I’ve been researching the older case law and writings of the people that lived in the 18 and 1900’s.
I came upon this article on the JSTOR website.
Please, whoever has the time, help me locate these books. It seems there might be some very important information in it that we apparently do not know.
POWERS OF THE AMERICAN PEOPLE. By Masuji Miyakawa. Second edition. New York:
The Baker & Taylor Company. I908. pp. xiv, 431. 8vo. The first edition has been revised and enlarged. Covering such a wide field of investigation, the author does not profess within the limited space to treat his subject exhaustively as does
Bryce in " The American Commonwealth," but in presenting a comprehensive study of the Constitution and its workings he shows a remarkable insight into American institutions.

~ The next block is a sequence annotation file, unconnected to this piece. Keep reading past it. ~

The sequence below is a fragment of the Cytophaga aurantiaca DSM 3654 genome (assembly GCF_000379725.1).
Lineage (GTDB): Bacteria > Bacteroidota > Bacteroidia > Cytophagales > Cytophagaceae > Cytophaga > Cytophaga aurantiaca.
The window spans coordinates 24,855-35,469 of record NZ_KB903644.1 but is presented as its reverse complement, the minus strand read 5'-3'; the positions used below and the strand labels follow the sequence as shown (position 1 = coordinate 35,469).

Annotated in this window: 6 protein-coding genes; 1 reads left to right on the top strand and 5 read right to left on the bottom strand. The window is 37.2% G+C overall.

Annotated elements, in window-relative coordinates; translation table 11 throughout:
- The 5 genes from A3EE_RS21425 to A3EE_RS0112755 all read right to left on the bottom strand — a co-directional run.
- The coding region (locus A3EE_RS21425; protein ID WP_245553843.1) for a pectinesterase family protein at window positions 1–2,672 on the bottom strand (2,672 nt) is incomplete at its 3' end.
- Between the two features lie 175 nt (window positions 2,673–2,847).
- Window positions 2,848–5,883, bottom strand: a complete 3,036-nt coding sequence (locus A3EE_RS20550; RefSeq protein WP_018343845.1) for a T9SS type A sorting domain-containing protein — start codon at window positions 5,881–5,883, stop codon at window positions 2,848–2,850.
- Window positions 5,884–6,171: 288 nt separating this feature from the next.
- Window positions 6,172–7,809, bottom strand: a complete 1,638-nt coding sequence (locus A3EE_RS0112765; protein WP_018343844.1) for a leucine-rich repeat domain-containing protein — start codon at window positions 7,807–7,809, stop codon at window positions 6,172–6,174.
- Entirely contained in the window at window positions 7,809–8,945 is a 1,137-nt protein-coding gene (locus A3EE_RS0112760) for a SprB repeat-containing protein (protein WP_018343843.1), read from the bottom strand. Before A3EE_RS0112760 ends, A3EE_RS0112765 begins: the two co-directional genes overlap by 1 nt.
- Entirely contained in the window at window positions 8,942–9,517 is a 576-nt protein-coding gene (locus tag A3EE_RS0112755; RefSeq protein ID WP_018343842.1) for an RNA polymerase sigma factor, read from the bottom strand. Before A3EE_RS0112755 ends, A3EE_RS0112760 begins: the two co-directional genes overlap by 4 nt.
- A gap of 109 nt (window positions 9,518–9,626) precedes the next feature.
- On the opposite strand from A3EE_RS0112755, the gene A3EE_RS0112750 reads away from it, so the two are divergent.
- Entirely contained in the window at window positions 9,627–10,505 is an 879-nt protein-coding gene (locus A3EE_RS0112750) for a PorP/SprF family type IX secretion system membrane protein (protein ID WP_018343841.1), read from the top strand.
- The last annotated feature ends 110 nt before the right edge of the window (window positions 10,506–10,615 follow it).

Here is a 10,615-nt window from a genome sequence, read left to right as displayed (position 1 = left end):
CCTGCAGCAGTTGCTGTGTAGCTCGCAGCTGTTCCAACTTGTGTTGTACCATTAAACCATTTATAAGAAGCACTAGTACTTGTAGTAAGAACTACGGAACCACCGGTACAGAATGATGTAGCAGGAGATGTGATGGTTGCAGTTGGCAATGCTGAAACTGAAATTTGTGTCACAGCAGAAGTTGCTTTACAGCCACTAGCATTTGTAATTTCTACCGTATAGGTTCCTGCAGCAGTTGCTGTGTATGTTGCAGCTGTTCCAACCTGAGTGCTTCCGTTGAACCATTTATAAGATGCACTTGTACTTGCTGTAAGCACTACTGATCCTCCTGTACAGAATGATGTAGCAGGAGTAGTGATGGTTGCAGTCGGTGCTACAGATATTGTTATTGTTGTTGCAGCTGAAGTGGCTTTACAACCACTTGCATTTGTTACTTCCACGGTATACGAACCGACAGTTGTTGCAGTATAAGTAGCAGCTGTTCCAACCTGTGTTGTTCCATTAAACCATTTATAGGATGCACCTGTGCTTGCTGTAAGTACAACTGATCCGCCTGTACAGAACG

He considers separately the powers of the American people, Congress, the President and the courts.
Enough constitutional history is gone into to show the origin of the particular power treated, and the substance of the decisions, with apt quo-tations, construing it is set forth. The contrast with similar powers in the governments of Europe and Japan makes the work particularly instructive for foreign readers, especially the Japanese.
The book is more than a survey of American constitutional government; it presents a general picture of the American nation. In many respects this is a picture of what we ought to be rather than what we are. The scholarly and interesting treatment should appeal not only to the student of government and law but to the general reader. In the appendices are printed the Magna Charta, Constitution of Japan, Declaration of Independence, Articles of Confederation, and Constitution of the United States. R. T. H. 3I5
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